QUICK SUMMARY: In Start with Why: How Great Leaders Inspire Everyone to Take Action, Simon Sinek presents the idea that great leaders inspire others by putting the Why (the purpose) before the How (the process), or the What (the product).
Start with Why created waves of discussion and change around our office. Simply put, we love this book. In addition, we love the TED talk on this same topic. Watch it below; it is the second most viewed TED talk of all time. Or read the Ethos3 interview with Simon Sinek here.
In summary, we recommend Start with Why to everyone because Sinek’s revolutionary philosophies on leadership can easily be used in any professional and personal situation that calls for inspiration and influence. Sinek is also the author of Leaders Eat Last: Why Some Teams Pull Together and Others Dont. We can’t wait to read it next.
1. Examples of asking Why:
– Why does your company exist? (not profits; profits are the result.)
– Why should people care?
2. To motivate action, you can manipulate or inspire.
3. Manipulation includes: price, promotions, fear, aspirations, novelty, peer pressure (endorsements).
4. Manipulation is best for transactions that will likely only happen once, not building loyalty.
5. Inspiring people requires a real purpose, a Why.
6. A clearly expressed Why helps separate you from the rest.
7. Humans want to belong to communities and culture.
8. Clients identify with brands that articulate a clear Why.
9. Clients cannot identify with the What without the Why.
1. Behavior needs to reinforce the Why.
2. Be authentic. Know your Why and align ALL decisions, actions and communication with the Why.
3. Guiding principles need to be focused around meaningful, action statements, not nouns.
– Say: find creative ways to solve problems, instead of innovation.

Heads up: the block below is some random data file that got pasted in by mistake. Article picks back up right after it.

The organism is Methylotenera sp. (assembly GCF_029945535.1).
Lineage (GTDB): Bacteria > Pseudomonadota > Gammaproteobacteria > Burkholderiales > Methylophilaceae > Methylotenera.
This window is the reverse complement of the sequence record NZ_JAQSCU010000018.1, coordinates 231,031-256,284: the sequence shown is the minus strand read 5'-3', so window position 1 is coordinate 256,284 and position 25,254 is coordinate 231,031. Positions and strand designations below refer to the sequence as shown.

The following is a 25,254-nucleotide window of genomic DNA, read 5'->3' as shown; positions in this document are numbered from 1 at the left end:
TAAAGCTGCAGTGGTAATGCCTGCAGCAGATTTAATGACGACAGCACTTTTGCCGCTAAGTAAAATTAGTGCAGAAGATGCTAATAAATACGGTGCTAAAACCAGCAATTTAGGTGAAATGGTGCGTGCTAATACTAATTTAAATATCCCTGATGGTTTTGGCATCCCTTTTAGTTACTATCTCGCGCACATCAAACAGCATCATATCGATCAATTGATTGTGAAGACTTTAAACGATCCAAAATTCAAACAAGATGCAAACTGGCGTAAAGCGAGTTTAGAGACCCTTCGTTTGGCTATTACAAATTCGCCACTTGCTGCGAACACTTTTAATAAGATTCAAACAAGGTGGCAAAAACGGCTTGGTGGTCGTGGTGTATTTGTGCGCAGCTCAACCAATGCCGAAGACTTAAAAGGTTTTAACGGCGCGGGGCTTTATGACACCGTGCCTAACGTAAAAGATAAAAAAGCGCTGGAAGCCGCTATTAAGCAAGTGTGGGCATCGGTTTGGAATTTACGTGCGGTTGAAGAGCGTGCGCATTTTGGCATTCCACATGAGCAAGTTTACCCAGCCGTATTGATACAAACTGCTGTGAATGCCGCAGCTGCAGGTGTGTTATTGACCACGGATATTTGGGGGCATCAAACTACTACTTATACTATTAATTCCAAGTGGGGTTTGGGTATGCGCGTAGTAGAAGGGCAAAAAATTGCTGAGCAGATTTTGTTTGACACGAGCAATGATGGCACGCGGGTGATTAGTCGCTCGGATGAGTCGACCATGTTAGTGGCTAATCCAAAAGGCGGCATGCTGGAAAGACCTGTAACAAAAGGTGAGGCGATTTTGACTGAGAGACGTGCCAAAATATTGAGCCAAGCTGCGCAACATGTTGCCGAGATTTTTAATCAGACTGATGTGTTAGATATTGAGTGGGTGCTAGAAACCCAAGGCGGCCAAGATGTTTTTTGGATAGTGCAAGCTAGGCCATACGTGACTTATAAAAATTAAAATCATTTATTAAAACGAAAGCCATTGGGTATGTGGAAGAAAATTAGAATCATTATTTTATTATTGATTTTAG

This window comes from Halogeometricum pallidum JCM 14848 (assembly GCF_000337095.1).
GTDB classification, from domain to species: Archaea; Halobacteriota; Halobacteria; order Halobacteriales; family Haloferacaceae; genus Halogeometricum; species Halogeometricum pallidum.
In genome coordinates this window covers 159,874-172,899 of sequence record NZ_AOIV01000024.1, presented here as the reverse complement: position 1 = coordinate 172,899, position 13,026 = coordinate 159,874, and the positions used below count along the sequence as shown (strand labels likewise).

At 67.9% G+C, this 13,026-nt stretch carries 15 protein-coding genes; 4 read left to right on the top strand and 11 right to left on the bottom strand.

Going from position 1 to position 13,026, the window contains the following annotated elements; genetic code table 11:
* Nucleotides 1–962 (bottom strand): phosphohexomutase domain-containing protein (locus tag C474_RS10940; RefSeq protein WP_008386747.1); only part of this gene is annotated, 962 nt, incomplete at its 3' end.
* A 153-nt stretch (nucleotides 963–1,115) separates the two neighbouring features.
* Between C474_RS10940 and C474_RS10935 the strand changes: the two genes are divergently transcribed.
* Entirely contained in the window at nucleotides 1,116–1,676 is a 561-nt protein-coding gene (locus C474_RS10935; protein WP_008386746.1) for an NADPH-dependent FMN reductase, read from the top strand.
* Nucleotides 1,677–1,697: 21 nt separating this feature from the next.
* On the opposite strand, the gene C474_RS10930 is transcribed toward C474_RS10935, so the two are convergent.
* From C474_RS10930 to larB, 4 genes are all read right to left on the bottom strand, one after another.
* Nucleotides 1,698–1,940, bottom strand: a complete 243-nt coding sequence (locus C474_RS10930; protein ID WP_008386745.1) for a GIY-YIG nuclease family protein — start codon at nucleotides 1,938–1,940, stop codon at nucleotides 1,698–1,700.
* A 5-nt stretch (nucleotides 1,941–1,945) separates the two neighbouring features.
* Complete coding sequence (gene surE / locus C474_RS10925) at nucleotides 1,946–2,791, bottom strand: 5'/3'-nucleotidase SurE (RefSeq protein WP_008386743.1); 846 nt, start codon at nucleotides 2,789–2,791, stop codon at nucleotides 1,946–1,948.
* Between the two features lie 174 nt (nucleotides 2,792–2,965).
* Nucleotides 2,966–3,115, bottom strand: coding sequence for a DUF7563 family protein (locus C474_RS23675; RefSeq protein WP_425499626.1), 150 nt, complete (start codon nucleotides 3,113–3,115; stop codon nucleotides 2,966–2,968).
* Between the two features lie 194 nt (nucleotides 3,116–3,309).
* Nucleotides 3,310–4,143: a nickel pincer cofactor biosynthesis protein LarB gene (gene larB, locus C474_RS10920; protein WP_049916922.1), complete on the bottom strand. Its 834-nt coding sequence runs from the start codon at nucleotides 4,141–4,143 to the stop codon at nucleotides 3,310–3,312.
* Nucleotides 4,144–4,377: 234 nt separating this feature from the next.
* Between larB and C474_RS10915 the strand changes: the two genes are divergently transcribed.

4. Ignore the competition. Only focus on the Why.
It is not logic or facts but our hopes and dreams, our hearts and our guts, that drive us to try new things.
Trust begins to emerge when we have a sense that another person or organization is driven by things other than their own self-gain.
An Apple pitch that leads with Why: Everything we do, we believe in challenging the status quo. We believe in thinking differently. The way we challenge the status quo is by making our products beautifully designed, simple to use and user-friendly. And we happen to make great computers. Wanna buy one?
When you force people to make decisions with only the rational part of their brain, they almost invariably end up “overthinking.” These rational decisions tend to take longer to make, says Restak, and can often be of lower quality. In contrast, decisions made with the limbic brain, gut decisions, tend to be faster, higher-quality decisions. This is one of the primary reasons why teachers tell students to go with their first instinct when taking a multiple-choice test, to trust their gut.
“I can make a decision with 30 percent of the information,” said former secretary of state Colin Powell. “Anything more than 80 percent is too much.”